Teaching unions are already demanding the CLOSURE of schools in new national lockdown - in defiance of Boris Johnson's plan to keep them open when restrictions start Thursday
Teaching unions are already calling for schools to shut in defiance of Boris Johnson's insistence on Saturday that they will remain open during a new national lockdown.
The National Education Union's joint general secretary Kevin Courtney called for schools to be included in new lockdown restrictions and said it would be a 'mistake' to allow them to remain open.
As for higher education, Jo Grady, the general secretary of the Universities and College Union (UCU) said it would be 'incomprehensible' to allow in-person teaching to continue.
However, Mr Johnson confirmed at Saturday evening's Downing Street press conference that schools, universities and colleges would remain open as he announced a new nationwide lockdown.
He said the country could not afford to allow the virus to 'damage our children's futures even more than it has already.'
However, Anne Longfield, the Children's Commissioner for England, said it is 'very welcome' that schools would remain open and added it would have been a 'disaster' if they were to close.
Her comments were echoed by the prominent headmistress Katharine Birbalsingh, who said it was 'wonderful' that schools will remain open.
Confirming a new national lockdown from Thursday, in which bars and restaurants will have to close, Mr Johnson insisted that schools would remain open.
He said: 'My priority – our priority – remains keeping people in education.
'So childcare, early years settings, schools, colleges and universities will all remain open.
'Our senior clinicians still advise that school is the best place for children to be.
'We cannot let this virus damage our children's futures even more than it has already and I urge parents to continue taking their children to school.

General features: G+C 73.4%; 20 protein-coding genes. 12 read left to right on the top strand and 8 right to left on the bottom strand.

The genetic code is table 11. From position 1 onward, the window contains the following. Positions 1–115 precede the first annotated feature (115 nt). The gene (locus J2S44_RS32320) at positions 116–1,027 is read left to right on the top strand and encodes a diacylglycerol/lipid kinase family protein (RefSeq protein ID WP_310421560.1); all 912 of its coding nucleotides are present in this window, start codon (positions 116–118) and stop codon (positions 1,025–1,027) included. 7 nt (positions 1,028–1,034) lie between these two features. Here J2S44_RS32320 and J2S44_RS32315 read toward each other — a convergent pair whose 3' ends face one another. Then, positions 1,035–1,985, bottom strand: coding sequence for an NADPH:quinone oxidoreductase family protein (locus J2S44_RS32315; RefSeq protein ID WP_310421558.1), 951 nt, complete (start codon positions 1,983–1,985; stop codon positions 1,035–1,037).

'I'm extremely grateful to teachers across the country for their dedication in enabling schools to remain open,' he added.
Ms Longfield wrote on Twitter ahead of the widely expected announcement: 'Suggestions that schools will stay open during a forthcoming lockdown are very welcome.
'We've always said that schools should be the last to shut & first to open. It would be a disaster for children's well-being and education if they were to close.'
She added that schools have been able to stay open since September because of the 'fantastic work' they and teachers have taken to make them 'Covid secure'.
'Our survey of children showed children were delighted to be back at school, felt safe, and understood all the rules,' she said.
And Ms Birbalsingh, who is headmistress of top-performing Michaela Community School in Wembley, north-west London, also welcomed the news.
She told MailOnline:I think it's wonderful that the schools are staying open.
'All children have suffered in terms of their learning but all the more so the disadvantaged and without schools being open I really fear for their welfare.
'It is essential to keep them open. I'm very grateful that they remain open not just for the sake of the children but for my own sake. I get to work every day and i love that.
'Well I suppose the unions will do what the unions do and the rest of us will get on with the job.'
Speaking of her own pupils, many of whom are from disadvantaged backgrounds, Ms Birbalsingh said they 'suffered' earlier this year when schools were closed.
'We did Zoom lessons, we did video lessons, we used google classroom, our chlidren completed the work and attended the lessons.